The birds were hushed in the woods when I started to write, and now one calls to its mate “Cheer up—cheer up.” Let’s listen and obey the birds, my darling. Let’s try to cheer up—cheer up. I remember that Milton said: “Those who best bear His mild yoke, they serve Him best.” Let’s bear and serve Him best, my darling wife.

The Heart of a Soldier: As Revealed in the Intimate Letters of Genl. George E. Pickett, C.S.A., New York: Seth Moyle, 1913.

The Old Foundations of Life

Malvine, Dying in the Arms of Fingal, by Anne-Louis Girodet de Roussy-Trioson.
Malvine, Dying in the Arms of Fingal, by Anne-Louis Girodet de Roussy-Trioson.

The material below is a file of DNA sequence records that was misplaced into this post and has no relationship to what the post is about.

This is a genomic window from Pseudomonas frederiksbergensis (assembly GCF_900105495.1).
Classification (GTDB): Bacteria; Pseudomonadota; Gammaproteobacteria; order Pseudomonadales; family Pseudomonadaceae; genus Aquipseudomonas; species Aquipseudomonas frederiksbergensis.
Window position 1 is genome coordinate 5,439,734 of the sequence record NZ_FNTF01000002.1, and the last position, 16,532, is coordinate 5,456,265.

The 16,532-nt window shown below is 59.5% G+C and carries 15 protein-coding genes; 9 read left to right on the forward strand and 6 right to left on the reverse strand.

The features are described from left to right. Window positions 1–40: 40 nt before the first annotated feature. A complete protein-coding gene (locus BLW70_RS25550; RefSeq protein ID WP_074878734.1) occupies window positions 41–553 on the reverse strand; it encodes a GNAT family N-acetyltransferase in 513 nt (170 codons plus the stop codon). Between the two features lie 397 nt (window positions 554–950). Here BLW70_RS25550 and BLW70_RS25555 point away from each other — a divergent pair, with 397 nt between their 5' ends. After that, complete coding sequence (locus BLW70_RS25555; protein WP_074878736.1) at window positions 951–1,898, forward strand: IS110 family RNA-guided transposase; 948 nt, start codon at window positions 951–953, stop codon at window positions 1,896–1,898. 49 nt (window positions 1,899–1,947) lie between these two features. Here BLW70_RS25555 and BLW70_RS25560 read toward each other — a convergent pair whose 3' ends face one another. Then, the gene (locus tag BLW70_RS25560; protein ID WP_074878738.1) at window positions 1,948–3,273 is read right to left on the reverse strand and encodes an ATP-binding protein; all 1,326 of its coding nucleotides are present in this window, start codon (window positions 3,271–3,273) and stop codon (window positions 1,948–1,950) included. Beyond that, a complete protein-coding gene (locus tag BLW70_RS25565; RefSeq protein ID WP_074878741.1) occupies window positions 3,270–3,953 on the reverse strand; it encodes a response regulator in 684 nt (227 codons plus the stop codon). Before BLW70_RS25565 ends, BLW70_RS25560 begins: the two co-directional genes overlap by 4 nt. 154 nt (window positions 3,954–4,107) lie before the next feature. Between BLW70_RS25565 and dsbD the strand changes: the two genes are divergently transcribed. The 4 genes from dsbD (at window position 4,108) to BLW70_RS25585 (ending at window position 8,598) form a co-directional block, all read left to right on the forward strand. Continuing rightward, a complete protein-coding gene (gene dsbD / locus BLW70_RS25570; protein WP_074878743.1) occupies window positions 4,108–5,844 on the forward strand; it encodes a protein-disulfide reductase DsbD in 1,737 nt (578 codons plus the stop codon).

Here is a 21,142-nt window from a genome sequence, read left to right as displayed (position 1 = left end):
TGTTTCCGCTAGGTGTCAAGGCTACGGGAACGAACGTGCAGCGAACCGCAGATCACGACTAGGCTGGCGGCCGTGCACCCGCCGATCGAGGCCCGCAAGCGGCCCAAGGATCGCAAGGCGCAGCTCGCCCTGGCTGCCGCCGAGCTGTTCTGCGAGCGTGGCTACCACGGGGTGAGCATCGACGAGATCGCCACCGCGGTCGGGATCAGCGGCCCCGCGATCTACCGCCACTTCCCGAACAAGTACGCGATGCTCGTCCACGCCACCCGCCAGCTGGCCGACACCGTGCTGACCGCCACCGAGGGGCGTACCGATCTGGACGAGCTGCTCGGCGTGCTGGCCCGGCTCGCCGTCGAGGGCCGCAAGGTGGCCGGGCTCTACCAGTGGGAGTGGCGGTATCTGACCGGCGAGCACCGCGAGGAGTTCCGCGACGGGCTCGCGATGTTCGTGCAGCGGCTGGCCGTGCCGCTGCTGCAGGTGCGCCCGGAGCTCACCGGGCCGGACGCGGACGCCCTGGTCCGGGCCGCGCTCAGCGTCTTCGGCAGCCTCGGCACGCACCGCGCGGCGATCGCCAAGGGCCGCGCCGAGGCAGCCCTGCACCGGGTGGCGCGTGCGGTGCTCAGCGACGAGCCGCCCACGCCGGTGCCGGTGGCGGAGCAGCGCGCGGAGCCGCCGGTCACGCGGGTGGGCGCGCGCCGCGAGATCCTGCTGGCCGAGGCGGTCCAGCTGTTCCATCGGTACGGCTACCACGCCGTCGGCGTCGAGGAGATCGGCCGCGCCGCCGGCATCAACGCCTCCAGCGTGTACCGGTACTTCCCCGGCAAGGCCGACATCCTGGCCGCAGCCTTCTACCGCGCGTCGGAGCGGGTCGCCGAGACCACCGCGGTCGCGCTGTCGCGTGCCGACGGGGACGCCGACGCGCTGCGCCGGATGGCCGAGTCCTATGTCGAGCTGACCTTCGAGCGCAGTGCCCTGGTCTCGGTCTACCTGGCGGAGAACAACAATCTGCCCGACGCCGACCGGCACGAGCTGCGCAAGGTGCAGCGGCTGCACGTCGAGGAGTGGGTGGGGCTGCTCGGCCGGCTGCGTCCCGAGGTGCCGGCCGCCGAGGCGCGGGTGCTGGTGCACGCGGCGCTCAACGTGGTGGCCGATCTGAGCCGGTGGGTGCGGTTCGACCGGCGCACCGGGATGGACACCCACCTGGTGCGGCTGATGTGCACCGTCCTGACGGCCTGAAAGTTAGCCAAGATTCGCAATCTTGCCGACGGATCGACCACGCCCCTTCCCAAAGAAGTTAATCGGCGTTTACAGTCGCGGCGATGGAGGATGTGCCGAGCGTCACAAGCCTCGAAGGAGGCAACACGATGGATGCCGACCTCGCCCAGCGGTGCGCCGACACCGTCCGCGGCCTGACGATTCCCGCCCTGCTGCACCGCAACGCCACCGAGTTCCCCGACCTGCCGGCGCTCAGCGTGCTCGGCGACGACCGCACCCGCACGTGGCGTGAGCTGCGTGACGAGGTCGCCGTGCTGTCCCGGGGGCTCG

Gaelic-speaking Ireland, because its art has been made, not only by the artist choosing his material from wherever he has a mind to, but by adding a little to something which it has taken generations to invent, has always had a popular literature. We cannot say how much that literature has done for the vigour of the race, for we cannot count the hands its praise of kings and high-hearted queens made hot upon the sword-hilt, or the amorous eyes it made lustful for strength and beauty. We remember indeed that when the farming people and the labourers of the towns made their last attempt to cast out England by force of arms they named themselves after the companions of Finn. Even when Gaelic has gone, and the poetry with it, something of the habit remains in ways of speech and thought and ‘come-all-ye’s’ and political sayings; nor is it only among the poor that the old thought has been for strength or weakness. Surely these old stories, whether of Finn or Cuchulain, helped to sing the old Irish and the old Norman-Irish aristocracy to their end. They heard their hereditary poets and story-tellers, and they took to horse and died fighting against Elizabeth or against Cromwell; and when an English-speaking aristocracy had their place, it listened to no poetry indeed, but it felt about it in the popular mind an exacting and ancient tribunal, and began a play that had for spectators men and women that loved the high wasteful virtues. I do not think that their own mixed blood or the habit of their time need take all, or nearly all, credit or discredit for the impulse that made our modern gentlemen fight duels over pocket-handkerchiefs, and set out to play ball against the gates of Jerusalem for a wager, and scatter money before the public eye; and at last, after an epoch of such eloquence the world has hardly seen its like, lose their public spirit and their high heart and grow querulous and selfish as men do who have played life out not heartily but with noise and tumult. Had they understood the people and the game a little better, they might have created an aristocracy in an age that has lost the meaning of the word. When we read of the Fianna, or of Cuchulain, or of some great hero, we remember that the fine life is always a part played finely before fine spectators. There also we notice the hot cup and the cold cup of intoxication; and when the fine spectators have ended, surely the fine players grow weary, and aristocratic life is ended. When O’Connell covered with a dark glove the hand that had killed a man in the duelling field, he played his part; and when Alexander stayed his army marching to the conquest of the world that he might contemplate the beauty of a plane-tree, he played his part. When Osgar complained, as he lay dying, of the keening of the women and the old fighting men, he too played his part: ‘No man ever knew any heart in me,’ he said, ‘but a heart of twisted horn, and it covered with iron; but the howling of the dogs beside me,’ he said, ‘and the keening of the old fighting men and the crying of the women one after another, those are the things that are vexing me’.